Tuesday, December 15, 2015

Hong Kong

It's taken quite a while, but Amy and I are finally settled into our new home in Hong Kong. We started our journey with a few setbacks. Amy broke her foot a week before our flight was wheels up. We had to book a trip to Macau (and a fall back to Singapore) to satisfy visa and immigration requirements. And we were holed up in a tiny hotel room for three weeks while we waited on our visa’s and searched for an apartment. But, in spite of the minor obstacles, Amy was able to get straight to work, and we were able to find an incredible apartment in the Yau Ma Tei district of Kowloon.

During this process of “settling”, we’ve become acquainted with Hong Kong and we both really like it. Modern and traditional, HK is unlike any city I’ve ever visited. The population here is over seven million, and most of these people live on top of one another. Hong Kong (including Kowloon) has more skyscrapers than any other city in the world.

In the shadows of gleaming, mirrored skyscrapers lie markets with butchers, bakers, and farmers peddling their goods and services in a manner similar to what would’ve been done one hundred years ago.

In addition to the vegetable markets, meat markets, and flower markets, there's the Ladies Market, the Jade Market, and the Temple Street Night Market. All a convenient walk from our place!

For over one hundred years Hong Kong was a colony of the British Empire. In 1997, the British transferred control of the territory back to China. Hong Kong now exists as a Special Administrative Region, which means that Hong Kong uses their own police force, currency, and in some cases their own, democratically elected leaders.

The traditional religion of Hong Kong is Buddhism. Buddhist temples are found throughout the city. Wedged between skyscrapers and hidden under highway overpasses, you can often smell the temples before you see them. In many Eastern religions burning incense is considered a form of purification, as well as a representational offering to various deities. At times, there can be so many sticks and coils of incense burning that a person could easily confuse the ritual for a fire.

The mixed history of this region has lead to an interesting amalgam of religion. In addition to Buddhist temples, a practitioner can find Christian churches, Islamic mosques and Hindu temples... often not far from one another. The Pew Research Center recently ranked Hong Kong as one of the ten most religiously diverse regions in the world (Singapore was ranked number 1, Hong Kong number 10, and the United States number 68). One incredible example if this diversity is the Chi Lin Nunnery. This temple and its surrounding gardens are an oasis of tranquility in a desert of high-rise apartment buildings.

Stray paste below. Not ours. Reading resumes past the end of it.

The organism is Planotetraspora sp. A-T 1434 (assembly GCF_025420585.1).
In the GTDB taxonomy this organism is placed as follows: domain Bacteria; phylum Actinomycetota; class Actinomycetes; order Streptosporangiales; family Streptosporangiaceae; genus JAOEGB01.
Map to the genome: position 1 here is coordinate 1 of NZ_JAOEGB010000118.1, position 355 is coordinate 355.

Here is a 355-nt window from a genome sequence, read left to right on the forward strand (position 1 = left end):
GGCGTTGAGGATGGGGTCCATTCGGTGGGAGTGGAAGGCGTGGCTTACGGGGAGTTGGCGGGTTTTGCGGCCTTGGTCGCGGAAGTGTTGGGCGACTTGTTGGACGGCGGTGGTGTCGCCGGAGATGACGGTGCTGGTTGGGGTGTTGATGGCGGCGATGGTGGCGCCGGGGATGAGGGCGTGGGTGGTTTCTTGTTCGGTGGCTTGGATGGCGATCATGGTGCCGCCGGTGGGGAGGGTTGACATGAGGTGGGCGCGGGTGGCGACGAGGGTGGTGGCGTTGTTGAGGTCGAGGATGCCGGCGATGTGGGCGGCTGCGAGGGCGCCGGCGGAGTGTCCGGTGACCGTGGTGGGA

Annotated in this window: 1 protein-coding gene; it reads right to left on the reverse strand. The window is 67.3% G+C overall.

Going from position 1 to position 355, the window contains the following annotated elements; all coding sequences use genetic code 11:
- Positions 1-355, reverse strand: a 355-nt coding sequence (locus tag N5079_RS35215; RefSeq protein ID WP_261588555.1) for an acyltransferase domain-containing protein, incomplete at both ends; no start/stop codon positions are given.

Speaking of deserts... Amy and I both really enjoyed our time in the U.A.E. However, the U.A.E. was not just a literal desert, it was a food desert as well. I can't say for sure why, but the food there was just not great. And I'm not discriminating here... I'm talking about every type of food we encountered, whether it was fast food or a crazy expensive meal in the Etihad Towers, the food was really just a letdown.

But, the tables have turned... and we are now living in an absolute food haven! We've had such an incredible assortment of amazing food since arriving in Hong Kong it's hard to describe. It seems like every day we find a new delectable treat. Whether it's eating at the world's cheapest Michelin-starred restaurant, Tim Ho Wan, or downing liters at King Ludwig's, Hong Kong has got some good eats!

We arrived in Hong Kong at the beginning of the festival season and were lucky to experience the lights and lanterns of the Mid-Autumn Festival. Held on the night of a full moon, traditional celebrations were an opportunity for the people to pay homage to the Moon Goddess of Immortality, Chang'e. In modern times, it has become a festival to celebrate the harvest, and generally an opportunity for families to spend time together. And mooncake's, which derive their name from this festival, are an incredibly delicious treat that I'd never had before.

Shortly after the Mid-Autumn Festival, we attended the performance of the Tai Hing Fire Dragon Dance. Upon arrival, there were so many people clogging the streets that it was impossible to see anything. But, luck was on our side that evening as the unpredictable dragon broke free of its normal route and danced through the back alleys with the unsuspecting spectators.

Hong Kong is most beautiful at night. When the sun sets, the city begins to sparkle with a neon and LED glow. The skyscrapers that border the harbour put on a nightly light and laser show called "A Symphony of Lights". Parts of Kowloon, especially Mong Kok (known for its bargain shopping), are lit up like Time Square. Neon signs cover buildings the way kudzu covers trees in The South. A good way to experience this spectacle is to take an excursion on a traditional fishing "junk". For a few dollars, you can hop on board for a thirty-minute tour of the harbour. If you leave at 8:00 PM, you can experience "A Symphony of Lights" from the middle of the Victoria Harbour.

We've already had an incredible time in Hong Kong, and we're looking forward to what 2016, the Year of the Monkey, will bring!

Send me a message


Email *

Message *